Now that the final brigade of American “combat troops” has left Iraq, analysts who supported the initial attack on the Middle Eastern country told The Daily Caller that it is still too early to tell whether the military campaign they argued for has been a success, but said they were “pleasantly surprised” by the outcome to date.
Violence has dropped dramatically since the heaviest days of fighting in the mid 2000s. So far, 4,415 servicemen and women have died.
While most of the 50,000 combat troops still left in the region are equipped for combat, they will now focus mainly on advising and aiding the local forces and will play peacekeeping roles as the violence subsides.
“I think we can be relatively satisfied with what the United States achieved and in what we enabled the Iraqis to achieve in terms of establishing their sovereignty,” said Tim Sullivan, research fellow and program manager at the Center for Defense Studies at the American Enterprise Institute (AEI). “What we have is a relatively stable secure nascent democracy that has the potential to serve as a long term strategic partner for the United States in what is a vital and often volatile region of the world.”
AEI, a Washington-based think tank that heavily influenced the Bush administration’s handling of the war, is largely responsible for the “surge” strategy in 2006, in which the United States heavily increased troop levels in the region. While scholars continue to debate the strategy’s effectiveness, the level of violence has dropped dramatically over the past 18 months.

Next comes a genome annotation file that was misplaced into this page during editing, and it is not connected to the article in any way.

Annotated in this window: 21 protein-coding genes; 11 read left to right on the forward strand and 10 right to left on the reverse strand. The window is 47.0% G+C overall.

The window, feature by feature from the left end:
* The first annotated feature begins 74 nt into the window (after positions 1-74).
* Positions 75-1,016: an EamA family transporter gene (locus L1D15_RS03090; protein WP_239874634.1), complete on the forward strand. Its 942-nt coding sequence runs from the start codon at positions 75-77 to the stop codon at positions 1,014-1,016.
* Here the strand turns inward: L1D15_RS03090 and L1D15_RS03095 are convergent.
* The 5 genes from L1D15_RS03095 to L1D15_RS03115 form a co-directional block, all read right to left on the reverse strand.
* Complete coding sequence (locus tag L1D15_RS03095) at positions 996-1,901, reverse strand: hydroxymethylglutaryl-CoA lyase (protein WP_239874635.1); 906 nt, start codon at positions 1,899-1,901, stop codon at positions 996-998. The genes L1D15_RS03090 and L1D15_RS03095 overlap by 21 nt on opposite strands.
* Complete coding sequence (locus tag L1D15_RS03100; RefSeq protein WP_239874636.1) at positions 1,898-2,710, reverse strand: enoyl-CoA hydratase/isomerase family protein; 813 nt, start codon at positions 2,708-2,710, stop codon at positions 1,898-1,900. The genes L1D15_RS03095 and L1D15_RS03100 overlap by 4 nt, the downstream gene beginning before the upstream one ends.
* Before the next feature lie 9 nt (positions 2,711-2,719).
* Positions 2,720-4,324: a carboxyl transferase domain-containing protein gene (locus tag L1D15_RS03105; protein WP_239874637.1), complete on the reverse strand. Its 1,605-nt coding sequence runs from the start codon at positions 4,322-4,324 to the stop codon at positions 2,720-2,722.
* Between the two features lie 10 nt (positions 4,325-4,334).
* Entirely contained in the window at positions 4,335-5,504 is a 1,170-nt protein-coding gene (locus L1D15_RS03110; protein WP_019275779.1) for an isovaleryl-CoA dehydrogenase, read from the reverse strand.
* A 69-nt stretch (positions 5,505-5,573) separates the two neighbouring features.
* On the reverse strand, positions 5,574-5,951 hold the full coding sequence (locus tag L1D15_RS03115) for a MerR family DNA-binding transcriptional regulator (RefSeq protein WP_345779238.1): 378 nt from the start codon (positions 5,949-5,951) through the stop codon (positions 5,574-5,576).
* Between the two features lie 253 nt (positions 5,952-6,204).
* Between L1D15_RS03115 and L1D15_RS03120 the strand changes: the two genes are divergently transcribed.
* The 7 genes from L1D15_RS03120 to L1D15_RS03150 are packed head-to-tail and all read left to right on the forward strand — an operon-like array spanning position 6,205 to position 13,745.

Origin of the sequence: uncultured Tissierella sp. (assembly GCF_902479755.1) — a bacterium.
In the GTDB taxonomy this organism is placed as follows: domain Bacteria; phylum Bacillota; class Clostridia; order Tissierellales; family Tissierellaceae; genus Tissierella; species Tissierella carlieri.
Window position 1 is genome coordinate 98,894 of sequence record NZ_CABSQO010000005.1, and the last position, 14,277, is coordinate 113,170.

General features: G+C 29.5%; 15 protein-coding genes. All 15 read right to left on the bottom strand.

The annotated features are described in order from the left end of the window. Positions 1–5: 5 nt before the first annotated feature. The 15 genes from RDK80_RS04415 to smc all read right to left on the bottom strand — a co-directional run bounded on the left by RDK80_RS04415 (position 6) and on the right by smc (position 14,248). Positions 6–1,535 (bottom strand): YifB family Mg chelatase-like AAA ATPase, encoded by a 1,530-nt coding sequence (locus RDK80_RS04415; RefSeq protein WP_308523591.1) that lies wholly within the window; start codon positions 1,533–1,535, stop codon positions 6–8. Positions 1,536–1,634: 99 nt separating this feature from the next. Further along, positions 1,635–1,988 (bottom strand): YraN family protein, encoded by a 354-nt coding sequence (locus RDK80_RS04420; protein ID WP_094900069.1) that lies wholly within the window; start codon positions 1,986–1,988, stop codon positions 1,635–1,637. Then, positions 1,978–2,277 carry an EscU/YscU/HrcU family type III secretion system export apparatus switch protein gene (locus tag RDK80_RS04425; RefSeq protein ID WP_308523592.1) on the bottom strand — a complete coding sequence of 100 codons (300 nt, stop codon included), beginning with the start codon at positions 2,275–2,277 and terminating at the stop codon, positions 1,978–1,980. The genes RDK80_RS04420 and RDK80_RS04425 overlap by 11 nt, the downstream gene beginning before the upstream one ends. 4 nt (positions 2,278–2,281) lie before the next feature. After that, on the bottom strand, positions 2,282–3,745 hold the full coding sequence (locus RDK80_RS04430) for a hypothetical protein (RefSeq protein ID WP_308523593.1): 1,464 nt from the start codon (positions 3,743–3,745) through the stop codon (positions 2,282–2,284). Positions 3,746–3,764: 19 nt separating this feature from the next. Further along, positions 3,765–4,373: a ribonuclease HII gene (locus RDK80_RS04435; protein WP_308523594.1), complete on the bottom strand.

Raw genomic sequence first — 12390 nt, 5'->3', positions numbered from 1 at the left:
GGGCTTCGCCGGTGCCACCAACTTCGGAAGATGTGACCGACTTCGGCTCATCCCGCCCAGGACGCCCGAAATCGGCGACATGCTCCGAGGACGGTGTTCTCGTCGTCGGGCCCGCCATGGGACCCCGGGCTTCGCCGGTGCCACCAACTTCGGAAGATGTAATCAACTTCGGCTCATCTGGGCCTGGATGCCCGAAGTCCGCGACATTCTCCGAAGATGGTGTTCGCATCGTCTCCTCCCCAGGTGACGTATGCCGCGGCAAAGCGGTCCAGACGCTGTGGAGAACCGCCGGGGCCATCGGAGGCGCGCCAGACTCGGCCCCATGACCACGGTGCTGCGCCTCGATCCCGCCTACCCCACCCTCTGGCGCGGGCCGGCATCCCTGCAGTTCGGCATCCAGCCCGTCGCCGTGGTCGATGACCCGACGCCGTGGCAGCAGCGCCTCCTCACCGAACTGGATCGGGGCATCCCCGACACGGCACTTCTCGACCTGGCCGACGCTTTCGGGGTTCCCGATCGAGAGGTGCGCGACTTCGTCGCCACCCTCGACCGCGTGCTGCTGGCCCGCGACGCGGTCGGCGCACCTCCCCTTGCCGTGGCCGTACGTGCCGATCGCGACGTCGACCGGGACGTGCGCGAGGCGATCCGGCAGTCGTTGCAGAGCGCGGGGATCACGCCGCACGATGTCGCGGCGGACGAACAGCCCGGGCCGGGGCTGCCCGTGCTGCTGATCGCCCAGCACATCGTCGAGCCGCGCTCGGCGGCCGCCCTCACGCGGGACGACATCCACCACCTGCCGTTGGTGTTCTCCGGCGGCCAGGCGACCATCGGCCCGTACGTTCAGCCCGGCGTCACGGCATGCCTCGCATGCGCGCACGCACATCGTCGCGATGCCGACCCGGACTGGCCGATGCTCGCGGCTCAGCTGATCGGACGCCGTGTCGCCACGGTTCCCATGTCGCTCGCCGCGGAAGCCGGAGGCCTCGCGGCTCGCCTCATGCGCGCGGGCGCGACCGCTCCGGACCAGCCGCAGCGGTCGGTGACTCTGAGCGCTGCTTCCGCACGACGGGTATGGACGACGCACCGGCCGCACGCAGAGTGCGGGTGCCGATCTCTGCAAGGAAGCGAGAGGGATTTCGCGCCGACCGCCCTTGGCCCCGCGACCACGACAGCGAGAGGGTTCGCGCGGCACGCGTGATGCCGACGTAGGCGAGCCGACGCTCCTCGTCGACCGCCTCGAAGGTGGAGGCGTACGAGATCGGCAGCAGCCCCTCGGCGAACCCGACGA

Other analysts said that while the current environment in Iraq may not be exactly what they envisioned seven years ago, the troop withdrawals are a sign that progress has been made.
“The way we envisioned this has changed a lot over the years but I think it is certainly a pretty impressive achievement of the surge that we’re at a place where our military commanders feel secure enough to reduce troop levels by two thirds,” said John Tabin, a contributor to The American Spectator magazine who writes extensively about foreign policy. “I was cautiously optimistic [about the surge] but I’m pleasantly surprised by this outcome.”
But can it hold? That largely depends on what happens with Iran, they said. If Iraq’s eastern neighbor chooses to engage the new government militarily, then much of what the United States and Iraq have worked toward could be put in major jeopardy. Whether or not the entire enterprise was worth the loss of blood and treasure rests on future interactions with Iran.
“Stability is dependent on Iran’s behavior,” said Herbert London, president of the Hudson Institute, a research institution that focuses on global affairs. “Will Iran work with [Iraq Prime Minister Nouri] al-Maliki and create stability in the country or is Iran trying to dominate Iraq? If so, then the war would have to be described as a failure.”
As for now, they said, history needs a bit more time to determine the wisdom of the invasion.
“If in a couple decades Iraq is a democracy and a relatively peaceful anchor of Middle Eastern order in which American interests remain prime, then yes it will be a success,” Tabin said. “If in ten years, Iraq is an Iranian vassal, then no it won’t have been worth it.
“We can call this some sort of victory, but it’s a fragile one.”